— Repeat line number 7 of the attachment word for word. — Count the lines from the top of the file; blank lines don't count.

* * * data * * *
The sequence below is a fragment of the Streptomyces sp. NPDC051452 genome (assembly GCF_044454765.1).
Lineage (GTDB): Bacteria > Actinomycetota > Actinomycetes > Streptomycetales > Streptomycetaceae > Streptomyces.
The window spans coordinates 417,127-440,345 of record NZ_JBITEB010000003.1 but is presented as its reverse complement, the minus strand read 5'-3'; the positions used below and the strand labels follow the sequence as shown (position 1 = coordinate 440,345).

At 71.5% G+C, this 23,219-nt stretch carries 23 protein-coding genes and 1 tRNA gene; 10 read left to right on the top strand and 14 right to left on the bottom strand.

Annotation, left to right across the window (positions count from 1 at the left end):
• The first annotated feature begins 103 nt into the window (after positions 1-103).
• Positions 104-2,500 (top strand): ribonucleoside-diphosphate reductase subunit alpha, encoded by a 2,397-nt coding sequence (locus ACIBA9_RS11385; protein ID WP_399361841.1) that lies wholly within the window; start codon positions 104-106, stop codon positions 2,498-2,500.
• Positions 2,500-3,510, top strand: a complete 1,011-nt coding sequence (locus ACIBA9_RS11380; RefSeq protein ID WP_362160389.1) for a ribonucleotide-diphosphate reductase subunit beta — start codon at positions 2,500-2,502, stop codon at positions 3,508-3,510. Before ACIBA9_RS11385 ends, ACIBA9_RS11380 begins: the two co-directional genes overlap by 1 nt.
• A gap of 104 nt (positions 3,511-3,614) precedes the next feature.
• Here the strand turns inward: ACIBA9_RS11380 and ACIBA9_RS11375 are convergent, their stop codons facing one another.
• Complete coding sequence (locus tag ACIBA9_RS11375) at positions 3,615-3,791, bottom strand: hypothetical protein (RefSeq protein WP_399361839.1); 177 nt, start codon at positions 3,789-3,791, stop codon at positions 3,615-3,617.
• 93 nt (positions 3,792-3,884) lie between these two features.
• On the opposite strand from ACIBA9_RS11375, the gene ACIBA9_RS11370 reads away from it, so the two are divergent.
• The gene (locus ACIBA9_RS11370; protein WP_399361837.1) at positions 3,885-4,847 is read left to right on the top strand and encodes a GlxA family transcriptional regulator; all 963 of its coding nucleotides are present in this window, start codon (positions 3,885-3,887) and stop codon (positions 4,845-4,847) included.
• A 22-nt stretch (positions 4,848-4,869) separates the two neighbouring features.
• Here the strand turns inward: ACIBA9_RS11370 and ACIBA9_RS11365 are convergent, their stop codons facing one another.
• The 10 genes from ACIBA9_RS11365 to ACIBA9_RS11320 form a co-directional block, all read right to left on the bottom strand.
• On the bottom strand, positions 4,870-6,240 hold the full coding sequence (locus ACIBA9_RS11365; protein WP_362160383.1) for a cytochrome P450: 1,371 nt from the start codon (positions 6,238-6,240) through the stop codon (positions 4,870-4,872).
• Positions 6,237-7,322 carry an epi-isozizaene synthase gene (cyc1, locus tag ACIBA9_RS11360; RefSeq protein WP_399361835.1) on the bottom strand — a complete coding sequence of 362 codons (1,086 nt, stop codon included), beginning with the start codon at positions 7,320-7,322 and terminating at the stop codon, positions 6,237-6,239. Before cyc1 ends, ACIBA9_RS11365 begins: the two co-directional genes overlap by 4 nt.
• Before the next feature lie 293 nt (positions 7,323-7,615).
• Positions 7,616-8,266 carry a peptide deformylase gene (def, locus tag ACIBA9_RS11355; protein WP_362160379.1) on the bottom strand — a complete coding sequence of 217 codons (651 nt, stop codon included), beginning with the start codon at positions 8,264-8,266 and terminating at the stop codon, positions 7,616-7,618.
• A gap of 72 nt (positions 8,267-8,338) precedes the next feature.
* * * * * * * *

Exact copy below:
• Positions 104-2,500 (top strand): ribonucleoside-diphosphate reductase subunit alpha, encoded by a 2,397-nt coding sequence (locus ACIBA9_RS11385; protein ID WP_399361841.1) that lies wholly within the window; start codon positions 104-106, stop codon positions 2,498-2,500.